No mention of Pilate in Festus's discourse of Acts 25 (and why this silence is surprising)

Discussion about the New Testament, apocrypha, gnostics, church fathers, Christian origins, historical Jesus or otherwise, etc.
User avatar
Peter Kirby
Site Admin
Posts: 5402
Joined: Fri Oct 04, 2013 2:13 pm
Location: Santa Clara
Contact:

Re: No mention of Pilate in Festus's discourse of Acts 25 (and why this silence is surprising)

Post by Peter Kirby » Sat Jan 26, 2019 1:50 am

Giuseppe wrote:
Sat Jan 26, 2019 1:38 am
I mean to imply precisely the opposite in both the cases.
If Acts is pure fiction, then what is shown above proves that the author denies the usual historicist excuse (“Jesus was obscure so no wonder about Festus's ignorance about his crucifixion”) and in this sense it is still useful against historicity.
If it is pure fiction, then an argument starting from a premise of Festus' ignorance has a false premise and fails.
Giuseppe wrote:
Sat Jan 26, 2019 1:38 am
If there is some historical nucleus behind that episode of Acts, then the Argument from Silence is strong: should really I explain the reason, Peter?
If we want to believe the story is historical, then we first need to explain what Acts is, when it was written, and what its sources were. That cries out for an understanding and an explanation. The most obvious and simplest explanation for that kind of factual detail would be that this is some sort of ancient history. The obvious question is, if it's that good about exact quotes, whether it has the fundamental narrative arc at all correct. A narrative arc that, of course, starts from Jerusalem, where that Jesus died -- according to Acts.

In which case, either the quote was invented for dramatic effect -- common even in ancient history -- or you have to find a way to reconcile the points that Jesus died in Jerusalem, that the author of Acts believe these things were not done "in a corner," and that some Roman governor, even in his assigned post, didn't learn about it by study or by fame but only incidentally, as we also know Pliny did.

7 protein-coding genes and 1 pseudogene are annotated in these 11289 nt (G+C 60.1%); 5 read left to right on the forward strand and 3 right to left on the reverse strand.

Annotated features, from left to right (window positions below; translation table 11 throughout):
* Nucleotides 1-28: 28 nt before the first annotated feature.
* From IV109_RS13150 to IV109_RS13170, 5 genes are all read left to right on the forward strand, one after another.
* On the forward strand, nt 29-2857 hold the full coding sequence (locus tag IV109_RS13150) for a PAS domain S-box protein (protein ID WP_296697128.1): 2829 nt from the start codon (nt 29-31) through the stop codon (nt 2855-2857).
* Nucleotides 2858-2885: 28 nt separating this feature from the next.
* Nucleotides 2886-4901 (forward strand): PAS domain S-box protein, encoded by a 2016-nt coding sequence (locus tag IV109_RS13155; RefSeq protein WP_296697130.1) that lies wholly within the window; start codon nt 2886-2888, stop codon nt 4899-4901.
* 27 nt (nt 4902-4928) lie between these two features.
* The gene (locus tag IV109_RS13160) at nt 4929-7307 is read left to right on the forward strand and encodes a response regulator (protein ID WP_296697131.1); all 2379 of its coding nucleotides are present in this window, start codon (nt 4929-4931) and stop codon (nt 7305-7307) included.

Of course, these statements easily fit together so long as you don't try too hard to make it otherwise, by the same type of argument that would have us believe that governors studied up on everything and so... again, Jesus must have existed because you couldn't pull that one past such an educated gentry as the Romans had.
"... almost every critical biblical position was earlier advanced by skeptics." - Raymond Brown

User avatar
Giuseppe
Posts: 7455
Joined: Mon Apr 27, 2015 5:37 am
Location: Italy

Re: No mention of Pilate in Festus's discourse of Acts 25 (and why this silence is surprising)

Post by Giuseppe » Sat Jan 26, 2019 1:56 am

Peter Kirby wrote:
Sat Jan 26, 2019 1:50 am
Giuseppe wrote:
Sat Jan 26, 2019 1:38 am
I mean to imply precisely the opposite in both the cases.
If Acts is pure fiction, then what is shown above proves that the author denies the usual historicist excuse (“Jesus was obscure so no wonder about Festus's ignorance about his crucifixion”) and in this sense it is still useful against historicity.
If it is pure fiction, then an argument starting from a premise of Festus' ignorance has a false premise and fails.
But that says us still something about the author of Acts: that he was unable to concede a historical Jesus who was also obscure, and despite of that particular his reluctance, he concedes the Festus's ignorance about Jesus's crucifixion, in what had to be a story of FACTS (at least in the intention of the author of Acts). So this betrayes the his real (historical) knowledge that Jesus was unknown (since he invents a fiction about him as unknown).
Nihil enim in speciem fallacius est quam prava religio. -Liv. xxxix. 16.

User avatar
Peter Kirby
Site Admin
Posts: 5402
Joined: Fri Oct 04, 2013 2:13 pm
Location: Santa Clara
Contact:

Re: No mention of Pilate in Festus's discourse of Acts 25 (and why this silence is surprising)

Post by Peter Kirby » Sat Jan 26, 2019 2:10 am

Giuseppe wrote:
Sat Jan 26, 2019 1:56 am
Peter Kirby wrote:
Sat Jan 26, 2019 1:50 am
Giuseppe wrote:
Sat Jan 26, 2019 1:38 am
I mean to imply precisely the opposite in both the cases.
If Acts is pure fiction, then what is shown above proves that the author denies the usual historicist excuse (“Jesus was obscure so no wonder about Festus's ignorance about his crucifixion”) and in this sense it is still useful against historicity.